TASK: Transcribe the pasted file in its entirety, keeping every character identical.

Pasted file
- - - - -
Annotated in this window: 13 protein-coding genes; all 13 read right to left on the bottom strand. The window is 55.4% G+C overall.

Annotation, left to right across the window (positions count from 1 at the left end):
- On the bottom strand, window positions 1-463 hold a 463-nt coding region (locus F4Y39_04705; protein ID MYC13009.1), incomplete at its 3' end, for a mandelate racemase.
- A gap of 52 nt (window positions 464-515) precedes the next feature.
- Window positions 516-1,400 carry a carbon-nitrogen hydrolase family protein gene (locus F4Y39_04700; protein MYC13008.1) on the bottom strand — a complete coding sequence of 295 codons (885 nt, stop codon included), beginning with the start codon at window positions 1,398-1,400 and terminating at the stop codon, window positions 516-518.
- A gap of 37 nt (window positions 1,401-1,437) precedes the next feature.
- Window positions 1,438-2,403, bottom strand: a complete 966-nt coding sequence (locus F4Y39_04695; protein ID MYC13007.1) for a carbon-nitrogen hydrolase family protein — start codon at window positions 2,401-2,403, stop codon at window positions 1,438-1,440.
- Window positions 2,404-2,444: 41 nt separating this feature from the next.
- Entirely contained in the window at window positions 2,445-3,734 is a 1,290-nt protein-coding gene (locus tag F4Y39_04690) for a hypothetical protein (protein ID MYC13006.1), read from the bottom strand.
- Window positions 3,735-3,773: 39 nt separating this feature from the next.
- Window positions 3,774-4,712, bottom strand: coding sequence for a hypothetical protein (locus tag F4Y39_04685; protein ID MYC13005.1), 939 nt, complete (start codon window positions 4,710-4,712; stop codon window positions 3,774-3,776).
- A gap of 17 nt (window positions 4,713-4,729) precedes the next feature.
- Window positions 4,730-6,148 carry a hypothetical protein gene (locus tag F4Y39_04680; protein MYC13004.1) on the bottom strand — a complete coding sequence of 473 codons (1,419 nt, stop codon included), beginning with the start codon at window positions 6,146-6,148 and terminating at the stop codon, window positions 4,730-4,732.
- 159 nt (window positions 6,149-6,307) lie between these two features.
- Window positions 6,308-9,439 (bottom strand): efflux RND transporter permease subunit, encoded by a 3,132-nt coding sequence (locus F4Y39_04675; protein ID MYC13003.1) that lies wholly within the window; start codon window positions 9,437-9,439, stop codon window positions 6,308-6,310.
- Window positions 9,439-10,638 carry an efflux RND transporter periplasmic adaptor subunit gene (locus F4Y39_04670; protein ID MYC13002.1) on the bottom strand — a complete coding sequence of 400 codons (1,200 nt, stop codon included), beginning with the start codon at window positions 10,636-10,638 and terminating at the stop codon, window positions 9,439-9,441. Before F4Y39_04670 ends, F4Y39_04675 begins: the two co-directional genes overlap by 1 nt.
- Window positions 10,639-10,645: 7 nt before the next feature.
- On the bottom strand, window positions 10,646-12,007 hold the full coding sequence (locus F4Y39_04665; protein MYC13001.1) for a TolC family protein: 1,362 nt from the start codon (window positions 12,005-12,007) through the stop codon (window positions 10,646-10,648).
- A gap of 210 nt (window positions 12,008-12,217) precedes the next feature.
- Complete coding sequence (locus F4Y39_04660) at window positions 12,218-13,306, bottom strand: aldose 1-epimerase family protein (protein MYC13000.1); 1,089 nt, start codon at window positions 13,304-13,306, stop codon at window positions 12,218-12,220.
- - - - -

Annotated in this window: 13 protein-coding genes; all 13 read right to left on the bottom strand. The window is 55.4% G+C overall.

Annotation, left to right across the window (positions count from 1 at the left end):
- On the bottom strand, window positions 1-463 hold a 463-nt coding region (locus F4Y39_04705; protein ID MYC13009.1), incomplete at its 3' end, for a mandelate racemase.
- A gap of 52 nt (window positions 464-515) precedes the next feature.
- Window positions 516-1,400 carry a carbon-nitrogen hydrolase family protein gene (locus F4Y39_04700; protein MYC13008.1) on the bottom strand — a complete coding sequence of 295 codons (885 nt, stop codon included), beginning with the start codon at window positions 1,398-1,400 and terminating at the stop codon, window positions 516-518.
- A gap of 37 nt (window positions 1,401-1,437) precedes the next feature.
- Window positions 1,438-2,403, bottom strand: a complete 966-nt coding sequence (locus F4Y39_04695; protein ID MYC13007.1) for a carbon-nitrogen hydrolase family protein — start codon at window positions 2,401-2,403, stop codon at window positions 1,438-1,440.
- Window positions 2,404-2,444: 41 nt separating this feature from the next.
- Entirely contained in the window at window positions 2,445-3,734 is a 1,290-nt protein-coding gene (locus tag F4Y39_04690) for a hypothetical protein (protein ID MYC13006.1), read from the bottom strand.
- Window positions 3,735-3,773: 39 nt separating this feature from the next.
- Window positions 3,774-4,712, bottom strand: coding sequence for a hypothetical protein (locus tag F4Y39_04685; protein ID MYC13005.1), 939 nt, complete (start codon window positions 4,710-4,712; stop codon window positions 3,774-3,776).
- A gap of 17 nt (window positions 4,713-4,729) precedes the next feature.
- Window positions 4,730-6,148 carry a hypothetical protein gene (locus tag F4Y39_04680; protein MYC13004.1) on the bottom strand — a complete coding sequence of 473 codons (1,419 nt, stop codon included), beginning with the start codon at window positions 6,146-6,148 and terminating at the stop codon, window positions 4,730-4,732.
- 159 nt (window positions 6,149-6,307) lie between these two features.
- Window positions 6,308-9,439 (bottom strand): efflux RND transporter permease subunit, encoded by a 3,132-nt coding sequence (locus F4Y39_04675; protein ID MYC13003.1) that lies wholly within the window; start codon window positions 9,437-9,439, stop codon window positions 6,308-6,310.
- Window positions 9,439-10,638 carry an efflux RND transporter periplasmic adaptor subunit gene (locus F4Y39_04670; protein ID MYC13002.1) on the bottom strand — a complete coding sequence of 400 codons (1,200 nt, stop codon included), beginning with the start codon at window positions 10,636-10,638 and terminating at the stop codon, window positions 9,439-9,441. Before F4Y39_04670 ends, F4Y39_04675 begins: the two co-directional genes overlap by 1 nt.
- Window positions 10,639-10,645: 7 nt before the next feature.
- On the bottom strand, window positions 10,646-12,007 hold the full coding sequence (locus F4Y39_04665; protein MYC13001.1) for a TolC family protein: 1,362 nt from the start codon (window positions 12,005-12,007) through the stop codon (window positions 10,646-10,648).
- A gap of 210 nt (window positions 12,008-12,217) precedes the next feature.
- Complete coding sequence (locus F4Y39_04660) at window positions 12,218-13,306, bottom strand: aldose 1-epimerase family protein (protein MYC13000.1); 1,089 nt, start codon at window positions 13,304-13,306, stop codon at window positions 12,218-12,220.